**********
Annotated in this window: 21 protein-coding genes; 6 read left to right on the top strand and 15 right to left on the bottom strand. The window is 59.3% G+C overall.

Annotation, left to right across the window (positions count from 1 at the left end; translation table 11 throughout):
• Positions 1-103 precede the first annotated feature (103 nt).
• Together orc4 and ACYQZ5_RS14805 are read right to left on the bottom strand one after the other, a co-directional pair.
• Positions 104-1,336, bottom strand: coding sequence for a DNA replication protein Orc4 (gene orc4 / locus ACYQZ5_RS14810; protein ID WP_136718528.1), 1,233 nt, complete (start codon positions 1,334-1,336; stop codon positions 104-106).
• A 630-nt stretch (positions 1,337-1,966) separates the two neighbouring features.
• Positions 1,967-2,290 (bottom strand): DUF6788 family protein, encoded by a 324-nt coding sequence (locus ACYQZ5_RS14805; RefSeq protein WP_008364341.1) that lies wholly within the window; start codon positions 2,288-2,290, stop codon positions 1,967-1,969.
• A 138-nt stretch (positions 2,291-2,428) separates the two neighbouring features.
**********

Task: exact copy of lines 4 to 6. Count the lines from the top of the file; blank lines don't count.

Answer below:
• Together orc4 and ACYQZ5_RS14805 are read right to left on the bottom strand one after the other, a co-directional pair.
• Positions 104-1,336, bottom strand: coding sequence for a DNA replication protein Orc4 (gene orc4 / locus ACYQZ5_RS14810; protein ID WP_136718528.1), 1,233 nt, complete (start codon positions 1,334-1,336; stop codon positions 104-106).
• A 630-nt stretch (positions 1,337-1,966) separates the two neighbouring features.